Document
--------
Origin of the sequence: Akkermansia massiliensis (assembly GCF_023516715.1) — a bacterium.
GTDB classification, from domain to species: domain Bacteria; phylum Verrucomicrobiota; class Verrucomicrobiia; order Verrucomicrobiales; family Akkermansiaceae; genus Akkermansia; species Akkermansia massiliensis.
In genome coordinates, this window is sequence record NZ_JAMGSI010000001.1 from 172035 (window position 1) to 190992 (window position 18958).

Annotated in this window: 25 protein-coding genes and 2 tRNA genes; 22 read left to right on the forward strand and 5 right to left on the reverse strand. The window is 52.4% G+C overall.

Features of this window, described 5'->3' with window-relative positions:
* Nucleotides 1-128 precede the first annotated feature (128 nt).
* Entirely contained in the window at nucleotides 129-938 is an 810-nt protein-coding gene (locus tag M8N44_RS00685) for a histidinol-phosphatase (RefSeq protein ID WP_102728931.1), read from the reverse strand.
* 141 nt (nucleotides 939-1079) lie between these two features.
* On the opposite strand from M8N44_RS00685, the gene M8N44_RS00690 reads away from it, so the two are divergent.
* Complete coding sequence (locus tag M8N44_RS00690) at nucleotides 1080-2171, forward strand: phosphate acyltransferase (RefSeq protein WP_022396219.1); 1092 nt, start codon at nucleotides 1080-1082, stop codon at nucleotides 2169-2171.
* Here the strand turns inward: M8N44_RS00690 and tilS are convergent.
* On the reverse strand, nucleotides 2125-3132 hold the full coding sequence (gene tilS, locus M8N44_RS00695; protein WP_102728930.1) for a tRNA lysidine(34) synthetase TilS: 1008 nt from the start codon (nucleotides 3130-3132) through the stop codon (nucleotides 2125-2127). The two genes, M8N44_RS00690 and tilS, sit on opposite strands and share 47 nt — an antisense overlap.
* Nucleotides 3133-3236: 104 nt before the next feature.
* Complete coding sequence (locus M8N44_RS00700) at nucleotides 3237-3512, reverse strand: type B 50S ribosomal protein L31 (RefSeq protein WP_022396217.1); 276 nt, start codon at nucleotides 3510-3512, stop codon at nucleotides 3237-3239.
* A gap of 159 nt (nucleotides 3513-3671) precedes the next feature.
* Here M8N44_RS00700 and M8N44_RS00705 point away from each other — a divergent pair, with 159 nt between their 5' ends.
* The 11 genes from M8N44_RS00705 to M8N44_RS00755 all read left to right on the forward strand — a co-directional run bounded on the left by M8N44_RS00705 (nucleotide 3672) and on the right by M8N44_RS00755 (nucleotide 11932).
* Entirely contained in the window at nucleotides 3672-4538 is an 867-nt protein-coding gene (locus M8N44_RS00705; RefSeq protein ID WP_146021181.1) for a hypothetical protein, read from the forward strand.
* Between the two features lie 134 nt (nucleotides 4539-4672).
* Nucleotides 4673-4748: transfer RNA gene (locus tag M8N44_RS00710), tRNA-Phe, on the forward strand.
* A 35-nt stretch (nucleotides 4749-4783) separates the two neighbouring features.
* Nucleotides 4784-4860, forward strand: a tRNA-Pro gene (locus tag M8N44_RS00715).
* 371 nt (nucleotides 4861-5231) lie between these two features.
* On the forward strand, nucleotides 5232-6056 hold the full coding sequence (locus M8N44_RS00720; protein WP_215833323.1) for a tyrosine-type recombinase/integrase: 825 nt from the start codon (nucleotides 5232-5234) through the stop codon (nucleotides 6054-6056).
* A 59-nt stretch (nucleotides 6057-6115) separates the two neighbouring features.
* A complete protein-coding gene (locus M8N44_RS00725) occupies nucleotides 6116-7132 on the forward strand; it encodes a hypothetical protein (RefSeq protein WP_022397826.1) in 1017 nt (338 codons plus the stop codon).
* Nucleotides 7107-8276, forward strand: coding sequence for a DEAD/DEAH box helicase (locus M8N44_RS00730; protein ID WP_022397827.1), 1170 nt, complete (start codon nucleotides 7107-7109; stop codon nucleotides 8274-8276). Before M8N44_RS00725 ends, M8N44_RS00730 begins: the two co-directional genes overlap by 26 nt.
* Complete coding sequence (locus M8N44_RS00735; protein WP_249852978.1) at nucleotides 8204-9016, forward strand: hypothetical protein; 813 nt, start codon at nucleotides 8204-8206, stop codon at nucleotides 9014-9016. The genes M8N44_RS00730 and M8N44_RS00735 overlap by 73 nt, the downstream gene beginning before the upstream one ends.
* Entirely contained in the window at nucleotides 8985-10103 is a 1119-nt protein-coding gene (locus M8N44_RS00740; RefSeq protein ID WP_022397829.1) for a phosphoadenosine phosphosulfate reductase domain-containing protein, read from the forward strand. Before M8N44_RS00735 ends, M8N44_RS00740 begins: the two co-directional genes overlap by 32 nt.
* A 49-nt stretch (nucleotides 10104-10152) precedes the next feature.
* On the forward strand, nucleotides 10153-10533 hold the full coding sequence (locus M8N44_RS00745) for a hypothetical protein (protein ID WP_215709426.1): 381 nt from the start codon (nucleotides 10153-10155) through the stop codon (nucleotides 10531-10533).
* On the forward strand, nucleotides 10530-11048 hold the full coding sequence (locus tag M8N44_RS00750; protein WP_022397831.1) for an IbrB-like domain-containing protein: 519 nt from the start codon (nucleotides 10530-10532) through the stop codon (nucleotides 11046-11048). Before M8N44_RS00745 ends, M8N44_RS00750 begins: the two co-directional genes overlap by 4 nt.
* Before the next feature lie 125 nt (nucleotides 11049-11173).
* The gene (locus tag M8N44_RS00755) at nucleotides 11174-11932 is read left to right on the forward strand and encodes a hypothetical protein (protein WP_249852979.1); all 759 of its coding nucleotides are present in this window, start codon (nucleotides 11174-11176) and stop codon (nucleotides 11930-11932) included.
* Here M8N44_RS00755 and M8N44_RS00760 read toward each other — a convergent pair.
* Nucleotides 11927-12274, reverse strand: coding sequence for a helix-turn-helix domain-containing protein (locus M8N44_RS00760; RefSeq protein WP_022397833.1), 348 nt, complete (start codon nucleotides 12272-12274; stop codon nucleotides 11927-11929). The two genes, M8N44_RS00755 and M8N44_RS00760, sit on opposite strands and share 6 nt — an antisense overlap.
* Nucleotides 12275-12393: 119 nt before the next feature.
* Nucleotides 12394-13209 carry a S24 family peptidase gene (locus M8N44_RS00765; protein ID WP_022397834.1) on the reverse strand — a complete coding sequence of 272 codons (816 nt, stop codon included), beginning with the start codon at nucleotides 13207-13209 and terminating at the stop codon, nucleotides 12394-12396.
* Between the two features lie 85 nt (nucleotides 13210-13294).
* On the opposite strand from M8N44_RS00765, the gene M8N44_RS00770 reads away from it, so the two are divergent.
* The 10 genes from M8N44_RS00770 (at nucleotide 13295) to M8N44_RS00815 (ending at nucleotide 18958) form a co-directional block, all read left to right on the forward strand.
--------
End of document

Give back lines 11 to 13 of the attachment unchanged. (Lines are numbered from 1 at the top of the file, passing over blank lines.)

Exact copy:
* Here the strand turns inward: M8N44_RS00690 and tilS are convergent.
* On the reverse strand, nucleotides 2125-3132 hold the full coding sequence (gene tilS, locus M8N44_RS00695; protein WP_102728930.1) for a tRNA lysidine(34) synthetase TilS: 1008 nt from the start codon (nucleotides 3130-3132) through the stop codon (nucleotides 2125-2127). The two genes, M8N44_RS00690 and tilS, sit on opposite strands and share 47 nt — an antisense overlap.
* Nucleotides 3133-3236: 104 nt before the next feature.